Trevor Noah had quite a life before the “The Daily Show.” Weekends help remind him.
The 33-year-old host of the satirical news show has been flying out on weekends to revisit the stand-up comedy career he had before taking over “The Daily Show” in 2015.
His Comedy Central gig has “a lot of preconceived notions that come with it,” he says. “I have people come to the (stand-up) shows for a multitude of reasons, so it’s nice to have that where people don’t know what to expect.”
But to see him live, he says, “you don’t have to know anything about politics. We may not even spend much time talking about politics. This is a show that looks at the world through a different lens, and I perform it in a way that’s designed for the stage. It’s where I came from.”
Noah’s often hair-raising memoir “Born a Crime” is another reminder of a life that didn’t revolve around Donald Trump jokes.
“I almost feel like there’s three different strains of thought that are always going through my head, and I’ve been able to divide them between book, show and stand-up,” Noah explained recently in a phone interview.
“Daily Show” fans had some catching up to do when Noah was tapped as a left-field choice to succeed Jon Stewart. The South African had been in the United States only three years. His lone Las Vegas performance, he remembers, was a friend dragging him up to do 10 minutes at the bygone Playboy Comedy Club at the Palms.
“A lot of people, rightfully so, had no clue who I was, where I was from, what my life was like. And I grew up in a world where a lot happened in a very short space of time. And not just for myself but for many South Africans,” he says of post-apartheid Johannesburg, and being among the first wave of comedians testing new boundaries for free speech.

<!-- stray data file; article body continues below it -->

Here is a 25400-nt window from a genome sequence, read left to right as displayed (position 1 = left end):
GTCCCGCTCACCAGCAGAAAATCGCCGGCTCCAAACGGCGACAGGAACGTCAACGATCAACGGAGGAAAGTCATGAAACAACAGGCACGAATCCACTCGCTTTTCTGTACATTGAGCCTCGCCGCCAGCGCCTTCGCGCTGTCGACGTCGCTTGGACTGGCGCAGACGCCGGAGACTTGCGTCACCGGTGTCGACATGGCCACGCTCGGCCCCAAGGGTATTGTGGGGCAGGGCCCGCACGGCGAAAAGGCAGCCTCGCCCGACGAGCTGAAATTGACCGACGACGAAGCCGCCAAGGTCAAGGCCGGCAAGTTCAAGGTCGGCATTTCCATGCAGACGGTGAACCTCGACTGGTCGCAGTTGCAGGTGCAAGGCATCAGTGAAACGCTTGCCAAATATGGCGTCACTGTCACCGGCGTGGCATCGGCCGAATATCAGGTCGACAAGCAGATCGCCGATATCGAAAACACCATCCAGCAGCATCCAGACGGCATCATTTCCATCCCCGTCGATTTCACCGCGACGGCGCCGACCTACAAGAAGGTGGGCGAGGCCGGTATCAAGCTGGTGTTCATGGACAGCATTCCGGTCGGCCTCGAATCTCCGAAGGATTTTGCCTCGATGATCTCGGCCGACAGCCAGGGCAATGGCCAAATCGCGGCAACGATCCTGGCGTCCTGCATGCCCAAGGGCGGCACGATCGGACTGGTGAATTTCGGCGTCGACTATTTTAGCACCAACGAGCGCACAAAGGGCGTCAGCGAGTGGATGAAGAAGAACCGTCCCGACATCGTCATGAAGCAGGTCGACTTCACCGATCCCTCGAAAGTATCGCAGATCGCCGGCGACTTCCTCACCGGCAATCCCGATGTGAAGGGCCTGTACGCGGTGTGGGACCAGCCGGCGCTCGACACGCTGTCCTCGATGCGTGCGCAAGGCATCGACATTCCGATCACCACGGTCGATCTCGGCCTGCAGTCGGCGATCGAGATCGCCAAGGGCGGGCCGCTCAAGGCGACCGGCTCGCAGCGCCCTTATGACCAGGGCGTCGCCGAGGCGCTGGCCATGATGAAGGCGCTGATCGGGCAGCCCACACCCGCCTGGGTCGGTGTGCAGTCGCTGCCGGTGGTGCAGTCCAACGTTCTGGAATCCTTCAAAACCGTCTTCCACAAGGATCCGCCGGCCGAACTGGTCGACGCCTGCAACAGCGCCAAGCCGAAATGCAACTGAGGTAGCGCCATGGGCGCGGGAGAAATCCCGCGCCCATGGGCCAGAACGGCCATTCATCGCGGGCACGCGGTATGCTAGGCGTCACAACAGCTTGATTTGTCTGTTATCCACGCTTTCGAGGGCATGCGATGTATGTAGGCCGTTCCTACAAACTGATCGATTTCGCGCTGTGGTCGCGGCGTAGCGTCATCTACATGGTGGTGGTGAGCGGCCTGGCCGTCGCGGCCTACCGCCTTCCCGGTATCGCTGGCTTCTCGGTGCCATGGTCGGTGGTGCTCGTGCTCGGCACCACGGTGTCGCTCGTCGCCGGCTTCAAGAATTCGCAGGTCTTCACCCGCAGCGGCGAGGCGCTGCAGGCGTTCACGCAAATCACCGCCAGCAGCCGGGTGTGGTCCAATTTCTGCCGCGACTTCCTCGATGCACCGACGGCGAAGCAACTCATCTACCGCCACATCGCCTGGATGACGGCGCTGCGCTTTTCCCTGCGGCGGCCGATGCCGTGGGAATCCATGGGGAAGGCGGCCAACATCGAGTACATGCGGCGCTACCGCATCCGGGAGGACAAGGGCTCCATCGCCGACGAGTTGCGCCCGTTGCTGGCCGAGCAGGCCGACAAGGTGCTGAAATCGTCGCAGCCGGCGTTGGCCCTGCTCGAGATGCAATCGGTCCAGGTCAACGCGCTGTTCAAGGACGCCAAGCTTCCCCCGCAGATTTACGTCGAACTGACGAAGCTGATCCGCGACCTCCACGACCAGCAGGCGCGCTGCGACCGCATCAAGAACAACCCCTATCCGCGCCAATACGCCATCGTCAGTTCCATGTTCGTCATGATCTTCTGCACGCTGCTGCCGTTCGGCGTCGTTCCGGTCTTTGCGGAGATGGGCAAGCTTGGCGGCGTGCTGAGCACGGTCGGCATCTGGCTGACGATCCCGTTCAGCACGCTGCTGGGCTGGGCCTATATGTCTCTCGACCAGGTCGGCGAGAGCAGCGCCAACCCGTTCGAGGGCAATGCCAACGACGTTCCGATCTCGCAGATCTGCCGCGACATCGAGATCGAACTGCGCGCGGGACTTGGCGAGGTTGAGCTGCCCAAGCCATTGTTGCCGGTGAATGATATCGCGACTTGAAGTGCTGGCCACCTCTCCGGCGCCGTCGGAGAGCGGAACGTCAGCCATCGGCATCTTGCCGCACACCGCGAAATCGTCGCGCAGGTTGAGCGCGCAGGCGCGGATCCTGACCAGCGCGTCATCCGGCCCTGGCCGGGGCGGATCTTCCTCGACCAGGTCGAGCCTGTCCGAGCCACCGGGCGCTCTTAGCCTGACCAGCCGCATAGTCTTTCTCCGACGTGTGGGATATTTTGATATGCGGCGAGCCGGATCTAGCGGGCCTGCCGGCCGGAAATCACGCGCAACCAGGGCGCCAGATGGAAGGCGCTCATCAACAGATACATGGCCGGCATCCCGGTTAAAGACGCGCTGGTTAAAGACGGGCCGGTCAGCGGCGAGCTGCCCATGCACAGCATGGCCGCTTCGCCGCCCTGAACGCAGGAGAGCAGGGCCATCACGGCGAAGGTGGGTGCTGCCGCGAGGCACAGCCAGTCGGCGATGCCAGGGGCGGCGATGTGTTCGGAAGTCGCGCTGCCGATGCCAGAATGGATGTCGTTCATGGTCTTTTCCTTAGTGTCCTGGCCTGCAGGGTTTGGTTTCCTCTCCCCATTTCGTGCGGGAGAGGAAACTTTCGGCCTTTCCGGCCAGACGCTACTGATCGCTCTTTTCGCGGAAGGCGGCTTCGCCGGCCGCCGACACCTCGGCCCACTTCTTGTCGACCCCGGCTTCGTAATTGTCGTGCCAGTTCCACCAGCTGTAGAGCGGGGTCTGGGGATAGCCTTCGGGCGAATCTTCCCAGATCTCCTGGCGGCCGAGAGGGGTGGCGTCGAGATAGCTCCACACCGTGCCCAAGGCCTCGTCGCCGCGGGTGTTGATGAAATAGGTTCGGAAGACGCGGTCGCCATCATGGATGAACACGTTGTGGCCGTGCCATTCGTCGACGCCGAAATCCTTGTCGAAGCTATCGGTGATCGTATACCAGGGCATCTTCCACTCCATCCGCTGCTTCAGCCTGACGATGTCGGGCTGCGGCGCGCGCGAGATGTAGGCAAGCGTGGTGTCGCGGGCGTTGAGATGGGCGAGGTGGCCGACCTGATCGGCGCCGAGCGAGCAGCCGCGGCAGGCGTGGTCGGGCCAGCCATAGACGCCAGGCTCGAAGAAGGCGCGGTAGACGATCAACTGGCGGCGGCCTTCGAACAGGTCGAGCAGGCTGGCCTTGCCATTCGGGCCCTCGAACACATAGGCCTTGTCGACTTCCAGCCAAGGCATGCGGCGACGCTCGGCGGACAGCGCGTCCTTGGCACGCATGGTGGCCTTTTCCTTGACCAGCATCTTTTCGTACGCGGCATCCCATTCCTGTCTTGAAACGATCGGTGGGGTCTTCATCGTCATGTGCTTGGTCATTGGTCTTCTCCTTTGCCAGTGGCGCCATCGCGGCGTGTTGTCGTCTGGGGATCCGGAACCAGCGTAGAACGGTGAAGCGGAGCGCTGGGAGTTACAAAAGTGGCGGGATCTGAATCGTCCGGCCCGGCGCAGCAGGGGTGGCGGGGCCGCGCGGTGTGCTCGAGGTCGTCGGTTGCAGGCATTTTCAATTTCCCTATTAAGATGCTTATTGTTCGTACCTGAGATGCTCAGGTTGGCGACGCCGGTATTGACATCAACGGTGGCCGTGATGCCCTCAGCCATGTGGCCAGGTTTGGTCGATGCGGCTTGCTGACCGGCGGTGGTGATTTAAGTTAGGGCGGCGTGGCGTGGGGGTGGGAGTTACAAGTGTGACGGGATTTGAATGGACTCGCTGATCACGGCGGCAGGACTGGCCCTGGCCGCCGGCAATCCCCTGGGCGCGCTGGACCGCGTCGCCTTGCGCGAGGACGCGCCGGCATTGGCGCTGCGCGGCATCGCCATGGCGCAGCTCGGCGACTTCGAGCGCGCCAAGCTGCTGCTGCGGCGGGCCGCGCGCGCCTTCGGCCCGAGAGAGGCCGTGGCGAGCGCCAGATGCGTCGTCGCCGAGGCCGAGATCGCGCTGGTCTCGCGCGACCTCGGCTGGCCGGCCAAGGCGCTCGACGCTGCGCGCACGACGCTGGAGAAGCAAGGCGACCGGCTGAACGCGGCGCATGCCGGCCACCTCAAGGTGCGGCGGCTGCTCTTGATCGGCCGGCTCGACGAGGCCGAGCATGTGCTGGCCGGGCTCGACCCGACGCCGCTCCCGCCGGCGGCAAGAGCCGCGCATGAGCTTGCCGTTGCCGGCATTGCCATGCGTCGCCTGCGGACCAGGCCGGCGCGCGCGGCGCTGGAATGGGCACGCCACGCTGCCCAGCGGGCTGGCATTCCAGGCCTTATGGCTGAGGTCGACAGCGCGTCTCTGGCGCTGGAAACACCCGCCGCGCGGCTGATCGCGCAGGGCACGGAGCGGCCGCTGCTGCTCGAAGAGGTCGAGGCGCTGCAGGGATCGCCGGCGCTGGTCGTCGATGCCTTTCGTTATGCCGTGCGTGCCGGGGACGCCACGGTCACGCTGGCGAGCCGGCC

Noah’s book stitches together a complicated society through details, but surprisingly few of them devoted to his rise as a comedian and TV personality. It’s more about his search for identity as he grew up the light-skinned product of a biracial marriage.
The title refers to the union of his black Xhosa mother and white Swiss-German father, which was still illegal in the final decade of apartheid. Noah could spend time with his father only indoors, and if the family left the house, his father would walk on the other side of the street.
His mother, a devout Christian who would drag him to three church services in one day, was unwavering in her aspirations for her son. She insisted he learn several languages and got him into private schools in white-majority neighborhoods.
Noah says “every single person” who reads the book tells him they want to meet his mother. “I don’t think I expected it, but I’m really happy that it happened,” he says. “It’s nice to know that your adoration for your parents is something that comes across without you specifically trying.”
The climactic story of his mother being shot in the head by her second husband and her miraculous recovery — the bullet missed her brain, spinal cord and eye — is balanced by the more comical trouble in young Noah’s life: starting a house fire with a magnifying glass; escaping a shoplifting arrest because the security camera made him look white compared to his darker-skinned accomplice; doing a jail stint at age 19 after getting pulled over in a car he borrowed from his stepfather’s garage.
“Everyone has a unique story if they dig in deep enough,” he says. “As much as my story for some may seem more exciting, I always think other people’s stories are more exciting because I’ve only lived my life. Getting to tell those stories is fun, and it adds a dimension of uniqueness to my shows and how I see the world and how I connect with an audience.”
Noah says he is still growing into “The Daily Show,” and he’s in no rush to reach that place where fans quit comparing him to Stewart.
“Luckily, Jon is still around,” popping up in cameos in the late-night TV world. “But also there’s still the DNA of the show that reminds you of Jon’s era. What’s nice is getting to grow something new, getting to change and evolve it,” he says.
“But I don’t realize it happening. It’s so gradual, every single day, like the progress of working out,” he adds. “You don’t necessarily appreciate it if you look at yourself every morning. But if you look at yourself a year later in photos, you go, ‘Wow, I’ve actually changed quite a bit.’ ”
Contact Mike Weatherford at firstname.lastname@example.org or 702-383-0288. Follow @Mikeweatherford on Twitter.